I am writing to you as connoisseurs, lovers, and practitioners of this ancient form of arts we get to call ours: whether it be kathak, bharatanatyam, odissi or any other dance, Hindustani or Carnatic vocals or instrumental.
Today is your day to open up and learn something new that I think we are all ready to hear, one I think is time to delve into as we launch into Navatman's largest endeavor to date.
All of you have been individually invited to Navatman’s Mahabharata. I know many are excited. But some are still on the fence, and others are probably thinking about things like time and price or are consumed by the business of the world around us.
Navatman’s Mahabharata, hopefully, as you all know, is a fairly historic moment for our organisation.
It is, as far as we know, the first feature film told from the unique style of storytelling Navatman has been working within for the past few years: one of Indian arts and spoken English verses, and one of a handful of feature films out there about the full Mahabharata epic.
The Mahabharata is one of the longest and oldest stories in humanity. If you only know of it marginally, and/or are a student of Indian arts, there is really no reason to miss this event.
But I think it’s time to dig into this - as someone who has been watching this back and forth for over 30 years, I have seen students pan back and forth over things like time, energy, space, and money. I and various teachers have wondered: what does this really mean? If those who claim to love the form the most - our own students - do not have time to witness and be part of these moments, who will?
Honestly, if this was not embedded into a larger power struggle, one where you may not even realize you are a part of, I would never bother to send this email. But I think it’s time we as students, practitioners, artists, realize the larger picture at hand:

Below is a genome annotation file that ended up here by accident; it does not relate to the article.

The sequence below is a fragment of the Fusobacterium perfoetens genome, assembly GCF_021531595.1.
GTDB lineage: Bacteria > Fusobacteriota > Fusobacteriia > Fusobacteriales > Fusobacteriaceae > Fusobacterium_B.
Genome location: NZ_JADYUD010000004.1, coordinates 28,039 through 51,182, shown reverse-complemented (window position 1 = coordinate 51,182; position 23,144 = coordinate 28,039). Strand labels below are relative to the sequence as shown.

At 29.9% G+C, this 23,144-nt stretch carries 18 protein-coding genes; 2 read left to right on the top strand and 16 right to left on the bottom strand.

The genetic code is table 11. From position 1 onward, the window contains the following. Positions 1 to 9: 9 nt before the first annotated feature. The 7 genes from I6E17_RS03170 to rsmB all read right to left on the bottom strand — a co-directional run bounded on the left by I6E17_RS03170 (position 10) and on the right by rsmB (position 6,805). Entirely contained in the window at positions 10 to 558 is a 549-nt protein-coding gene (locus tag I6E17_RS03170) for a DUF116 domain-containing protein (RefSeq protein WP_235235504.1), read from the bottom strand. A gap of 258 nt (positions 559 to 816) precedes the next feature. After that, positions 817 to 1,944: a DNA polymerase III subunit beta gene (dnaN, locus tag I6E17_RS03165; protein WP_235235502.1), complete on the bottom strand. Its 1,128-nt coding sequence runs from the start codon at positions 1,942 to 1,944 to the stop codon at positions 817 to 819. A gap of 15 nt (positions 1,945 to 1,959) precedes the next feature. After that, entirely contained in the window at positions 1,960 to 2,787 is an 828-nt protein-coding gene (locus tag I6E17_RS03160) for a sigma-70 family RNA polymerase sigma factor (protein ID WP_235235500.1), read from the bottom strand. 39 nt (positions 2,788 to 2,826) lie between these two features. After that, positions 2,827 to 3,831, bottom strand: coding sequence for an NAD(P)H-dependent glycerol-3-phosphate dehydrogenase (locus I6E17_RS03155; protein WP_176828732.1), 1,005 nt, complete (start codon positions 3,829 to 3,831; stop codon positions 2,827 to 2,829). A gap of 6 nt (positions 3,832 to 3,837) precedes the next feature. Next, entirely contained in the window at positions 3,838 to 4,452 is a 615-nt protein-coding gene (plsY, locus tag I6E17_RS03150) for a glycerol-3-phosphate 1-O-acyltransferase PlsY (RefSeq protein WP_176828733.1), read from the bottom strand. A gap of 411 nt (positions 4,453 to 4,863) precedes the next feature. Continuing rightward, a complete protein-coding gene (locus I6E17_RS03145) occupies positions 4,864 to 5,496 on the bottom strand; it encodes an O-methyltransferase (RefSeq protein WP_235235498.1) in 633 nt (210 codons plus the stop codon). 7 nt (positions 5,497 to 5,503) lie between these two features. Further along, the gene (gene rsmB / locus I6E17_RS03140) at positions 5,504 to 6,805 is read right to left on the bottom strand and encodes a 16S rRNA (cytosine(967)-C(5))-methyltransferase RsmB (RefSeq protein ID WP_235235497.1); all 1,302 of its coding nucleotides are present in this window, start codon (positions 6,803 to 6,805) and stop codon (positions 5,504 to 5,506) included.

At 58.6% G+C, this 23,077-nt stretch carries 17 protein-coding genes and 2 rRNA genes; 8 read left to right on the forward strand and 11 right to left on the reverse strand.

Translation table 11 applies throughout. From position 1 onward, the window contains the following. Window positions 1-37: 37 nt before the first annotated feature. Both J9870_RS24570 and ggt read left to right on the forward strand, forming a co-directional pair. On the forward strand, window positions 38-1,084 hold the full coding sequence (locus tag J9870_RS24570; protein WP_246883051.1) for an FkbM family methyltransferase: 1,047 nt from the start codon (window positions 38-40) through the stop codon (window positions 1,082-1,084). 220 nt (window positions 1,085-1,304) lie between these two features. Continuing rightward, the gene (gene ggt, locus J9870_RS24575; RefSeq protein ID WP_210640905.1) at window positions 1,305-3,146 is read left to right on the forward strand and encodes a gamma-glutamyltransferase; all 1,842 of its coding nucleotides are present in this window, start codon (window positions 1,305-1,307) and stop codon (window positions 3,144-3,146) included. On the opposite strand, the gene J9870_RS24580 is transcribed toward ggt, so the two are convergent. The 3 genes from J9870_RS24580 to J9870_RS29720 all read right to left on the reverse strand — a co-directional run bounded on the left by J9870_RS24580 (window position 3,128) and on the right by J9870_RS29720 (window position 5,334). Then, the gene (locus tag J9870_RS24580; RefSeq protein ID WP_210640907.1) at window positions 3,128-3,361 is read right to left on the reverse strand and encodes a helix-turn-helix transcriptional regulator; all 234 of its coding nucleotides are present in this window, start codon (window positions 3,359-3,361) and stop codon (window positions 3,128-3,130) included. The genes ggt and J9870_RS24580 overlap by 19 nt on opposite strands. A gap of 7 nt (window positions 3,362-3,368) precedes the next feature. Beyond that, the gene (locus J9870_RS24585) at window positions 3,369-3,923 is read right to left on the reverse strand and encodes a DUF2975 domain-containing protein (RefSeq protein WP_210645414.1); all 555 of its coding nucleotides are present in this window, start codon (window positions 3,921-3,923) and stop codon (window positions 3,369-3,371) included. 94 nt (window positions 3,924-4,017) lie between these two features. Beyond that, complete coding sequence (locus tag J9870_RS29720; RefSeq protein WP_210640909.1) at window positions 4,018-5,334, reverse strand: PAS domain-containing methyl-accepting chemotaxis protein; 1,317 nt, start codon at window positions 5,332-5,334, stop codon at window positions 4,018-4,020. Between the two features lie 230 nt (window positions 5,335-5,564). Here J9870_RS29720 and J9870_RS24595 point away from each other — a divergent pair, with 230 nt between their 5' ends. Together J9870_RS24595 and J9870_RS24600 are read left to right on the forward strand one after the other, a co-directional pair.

What we love and don’t love in this world is colored through the effects of colonialism, and how we watch Indian classical arts is deeply embedded within this.
Now, before you run out the door, saying “Sahi’s lost her marbles,” I have spent many years researching this and almost all the reasons a student gives me as to why they cannot watch a show (or sometimes even look at me uncomfortably as I ask if they are going to a show) are related back to the statement above.
“I’m not sure I/my friends/my family will like this [classical] show.”
This is a direct correlation of the many years of British rule over India and inherent effects of different cultural perceptions about our space. One where Indian culture is considered “uncool” or “backwards”. If you’ve ever had someone make fun of your lunch growing up, your outfit, your language, or more, this is a much larger, deeper extension of that.
What we enjoy listening to is mostly informed by how our brain processes memories and information, and a large chunk of that is how you experienced Indian classical dance/music growing up. If it was an environment where people resisted it, because it was “boring”, “they didn’t understand it”, or “I prefer modern and ballet”, this was because for 100-200 years, cultures with more power told us we were not beautiful, our food was too spicy, our traditions too backwards.